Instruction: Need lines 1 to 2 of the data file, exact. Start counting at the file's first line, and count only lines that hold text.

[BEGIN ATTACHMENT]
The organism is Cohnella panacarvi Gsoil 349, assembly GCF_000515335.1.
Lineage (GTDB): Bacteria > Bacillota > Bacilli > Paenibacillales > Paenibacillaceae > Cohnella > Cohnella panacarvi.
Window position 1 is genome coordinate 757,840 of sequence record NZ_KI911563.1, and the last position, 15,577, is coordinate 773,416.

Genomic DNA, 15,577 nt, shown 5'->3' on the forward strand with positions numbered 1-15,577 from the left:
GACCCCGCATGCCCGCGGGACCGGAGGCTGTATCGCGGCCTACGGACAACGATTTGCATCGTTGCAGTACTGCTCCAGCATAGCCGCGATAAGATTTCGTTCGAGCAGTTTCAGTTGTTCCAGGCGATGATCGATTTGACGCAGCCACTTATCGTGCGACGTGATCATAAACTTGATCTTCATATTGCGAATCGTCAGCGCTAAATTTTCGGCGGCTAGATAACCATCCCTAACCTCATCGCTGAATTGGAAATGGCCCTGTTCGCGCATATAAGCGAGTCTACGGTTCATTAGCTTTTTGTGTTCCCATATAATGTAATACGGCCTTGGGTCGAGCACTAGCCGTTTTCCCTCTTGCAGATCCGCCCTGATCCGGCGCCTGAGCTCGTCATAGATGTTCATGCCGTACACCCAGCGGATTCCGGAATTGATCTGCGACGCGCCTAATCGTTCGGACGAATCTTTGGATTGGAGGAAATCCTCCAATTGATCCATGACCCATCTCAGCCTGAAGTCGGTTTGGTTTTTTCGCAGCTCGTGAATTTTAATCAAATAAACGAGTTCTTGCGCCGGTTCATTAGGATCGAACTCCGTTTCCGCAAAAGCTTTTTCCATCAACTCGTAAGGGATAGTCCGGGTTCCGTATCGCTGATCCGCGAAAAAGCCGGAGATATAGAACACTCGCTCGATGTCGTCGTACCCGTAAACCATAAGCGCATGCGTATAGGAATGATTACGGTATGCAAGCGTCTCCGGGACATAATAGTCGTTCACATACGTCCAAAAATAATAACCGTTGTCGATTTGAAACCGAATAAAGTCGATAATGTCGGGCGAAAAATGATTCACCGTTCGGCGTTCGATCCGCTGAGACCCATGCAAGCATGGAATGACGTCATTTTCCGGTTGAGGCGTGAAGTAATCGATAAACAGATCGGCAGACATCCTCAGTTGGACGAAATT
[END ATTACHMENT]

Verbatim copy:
The organism is Cohnella panacarvi Gsoil 349, assembly GCF_000515335.1.
Lineage (GTDB): Bacteria > Bacillota > Bacilli > Paenibacillales > Paenibacillaceae > Cohnella > Cohnella panacarvi.